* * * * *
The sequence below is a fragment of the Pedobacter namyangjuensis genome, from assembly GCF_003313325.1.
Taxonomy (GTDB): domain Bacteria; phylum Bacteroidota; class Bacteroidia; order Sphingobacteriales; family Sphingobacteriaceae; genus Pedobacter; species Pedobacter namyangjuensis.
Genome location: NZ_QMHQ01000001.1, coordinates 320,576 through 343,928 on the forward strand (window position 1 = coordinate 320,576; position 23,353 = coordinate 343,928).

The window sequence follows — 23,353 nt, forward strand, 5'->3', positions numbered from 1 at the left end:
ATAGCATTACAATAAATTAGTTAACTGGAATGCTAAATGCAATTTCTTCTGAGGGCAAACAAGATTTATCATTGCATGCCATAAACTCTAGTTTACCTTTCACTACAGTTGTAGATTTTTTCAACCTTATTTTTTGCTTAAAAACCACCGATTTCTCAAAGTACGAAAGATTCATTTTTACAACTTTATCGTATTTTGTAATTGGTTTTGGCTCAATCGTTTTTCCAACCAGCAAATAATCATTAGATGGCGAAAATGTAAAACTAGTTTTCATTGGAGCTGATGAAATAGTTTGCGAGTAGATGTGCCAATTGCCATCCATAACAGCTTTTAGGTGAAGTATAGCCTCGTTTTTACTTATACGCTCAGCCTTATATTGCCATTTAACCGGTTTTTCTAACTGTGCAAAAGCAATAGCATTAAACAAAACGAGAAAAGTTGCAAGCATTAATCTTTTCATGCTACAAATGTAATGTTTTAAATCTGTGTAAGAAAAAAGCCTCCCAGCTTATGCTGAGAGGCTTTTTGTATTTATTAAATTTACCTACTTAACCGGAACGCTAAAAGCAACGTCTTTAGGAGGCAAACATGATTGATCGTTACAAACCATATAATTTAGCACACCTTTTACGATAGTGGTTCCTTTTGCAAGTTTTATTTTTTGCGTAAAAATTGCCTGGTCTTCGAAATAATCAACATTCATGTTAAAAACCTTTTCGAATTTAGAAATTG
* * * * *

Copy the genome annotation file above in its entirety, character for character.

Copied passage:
The sequence below is a fragment of the Pedobacter namyangjuensis genome, from assembly GCF_003313325.1.
Taxonomy (GTDB): domain Bacteria; phylum Bacteroidota; class Bacteroidia; order Sphingobacteriales; family Sphingobacteriaceae; genus Pedobacter; species Pedobacter namyangjuensis.
Genome location: NZ_QMHQ01000001.1, coordinates 320,576 through 343,928 on the forward strand (window position 1 = coordinate 320,576; position 23,353 = coordinate 343,928).

The window sequence follows — 23,353 nt, forward strand, 5'->3', positions numbered from 1 at the left end:
ATAGCATTACAATAAATTAGTTAACTGGAATGCTAAATGCAATTTCTTCTGAGGGCAAACAAGATTTATCATTGCATGCCATAAACTCTAGTTTACCTTTCACTACAGTTGTAGATTTTTTCAACCTTATTTTTTGCTTAAAAACCACCGATTTCTCAAAGTACGAAAGATTCATTTTTACAACTTTATCGTATTTTGTAATTGGTTTTGGCTCAATCGTTTTTCCAACCAGCAAATAATCATTAGATGGCGAAAATGTAAAACTAGTTTTCATTGGAGCTGATGAAATAGTTTGCGAGTAGATGTGCCAATTGCCATCCATAACAGCTTTTAGGTGAAGTATAGCCTCGTTTTTACTTATACGCTCAGCCTTATATTGCCATTTAACCGGTTTTTCTAACTGTGCAAAAGCAATAGCATTAAACAAAACGAGAAAAGTTGCAAGCATTAATCTTTTCATGCTACAAATGTAATGTTTTAAATCTGTGTAAGAAAAAAGCCTCCCAGCTTATGCTGAGAGGCTTTTTGTATTTATTAAATTTACCTACTTAACCGGAACGCTAAAAGCAACGTCTTTAGGAGGCAAACATGATTGATCGTTACAAACCATATAATTTAGCACACCTTTTACGATAGTGGTTCCTTTTGCAAGTTTTATTTTTTGCGTAAAAATTGCCTGGTCTTCGAAATAATCAACATTCATGTTAAAAACCTTTTCGAATTTAGAAATTG